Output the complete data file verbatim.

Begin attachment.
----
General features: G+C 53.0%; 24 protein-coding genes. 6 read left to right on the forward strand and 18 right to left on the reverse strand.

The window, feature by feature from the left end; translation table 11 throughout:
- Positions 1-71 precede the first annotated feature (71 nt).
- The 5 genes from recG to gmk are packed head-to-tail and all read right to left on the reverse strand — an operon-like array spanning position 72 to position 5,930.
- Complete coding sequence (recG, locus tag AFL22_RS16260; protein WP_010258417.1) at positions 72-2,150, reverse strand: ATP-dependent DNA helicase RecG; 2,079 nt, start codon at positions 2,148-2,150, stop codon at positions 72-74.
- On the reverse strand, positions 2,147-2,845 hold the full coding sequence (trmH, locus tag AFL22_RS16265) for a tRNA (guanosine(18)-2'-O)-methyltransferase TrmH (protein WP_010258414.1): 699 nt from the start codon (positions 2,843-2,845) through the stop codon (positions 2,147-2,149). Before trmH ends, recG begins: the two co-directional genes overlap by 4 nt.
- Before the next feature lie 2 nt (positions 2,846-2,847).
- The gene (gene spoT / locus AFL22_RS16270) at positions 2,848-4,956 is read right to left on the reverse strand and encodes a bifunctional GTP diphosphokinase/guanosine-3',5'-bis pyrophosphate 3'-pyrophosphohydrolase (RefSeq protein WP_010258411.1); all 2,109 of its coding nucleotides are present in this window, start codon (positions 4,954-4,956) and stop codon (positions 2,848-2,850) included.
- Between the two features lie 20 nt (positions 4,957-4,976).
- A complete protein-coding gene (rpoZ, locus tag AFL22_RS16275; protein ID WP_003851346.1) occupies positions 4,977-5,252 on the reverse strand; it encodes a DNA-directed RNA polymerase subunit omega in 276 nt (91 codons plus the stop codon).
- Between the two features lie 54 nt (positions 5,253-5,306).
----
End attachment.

General features: G+C 53.0%; 24 protein-coding genes. 6 read left to right on the forward strand and 18 right to left on the reverse strand.

The window, feature by feature from the left end; translation table 11 throughout:
- Positions 1-71 precede the first annotated feature (71 nt).
- The 5 genes from recG to gmk are packed head-to-tail and all read right to left on the reverse strand — an operon-like array spanning position 72 to position 5,930.
- Complete coding sequence (recG, locus tag AFL22_RS16260; protein WP_010258417.1) at positions 72-2,150, reverse strand: ATP-dependent DNA helicase RecG; 2,079 nt, start codon at positions 2,148-2,150, stop codon at positions 72-74.
- On the reverse strand, positions 2,147-2,845 hold the full coding sequence (trmH, locus tag AFL22_RS16265) for a tRNA (guanosine(18)-2'-O)-methyltransferase TrmH (protein WP_010258414.1): 699 nt from the start codon (positions 2,843-2,845) through the stop codon (positions 2,147-2,149). Before trmH ends, recG begins: the two co-directional genes overlap by 4 nt.
- Before the next feature lie 2 nt (positions 2,846-2,847).
- The gene (gene spoT / locus AFL22_RS16270) at positions 2,848-4,956 is read right to left on the reverse strand and encodes a bifunctional GTP diphosphokinase/guanosine-3',5'-bis pyrophosphate 3'-pyrophosphohydrolase (RefSeq protein WP_010258411.1); all 2,109 of its coding nucleotides are present in this window, start codon (positions 4,954-4,956) and stop codon (positions 2,848-2,850) included.
- Between the two features lie 20 nt (positions 4,957-4,976).
- A complete protein-coding gene (rpoZ, locus tag AFL22_RS16275; protein ID WP_003851346.1) occupies positions 4,977-5,252 on the reverse strand; it encodes a DNA-directed RNA polymerase subunit omega in 276 nt (91 codons plus the stop codon).
- Between the two features lie 54 nt (positions 5,253-5,306).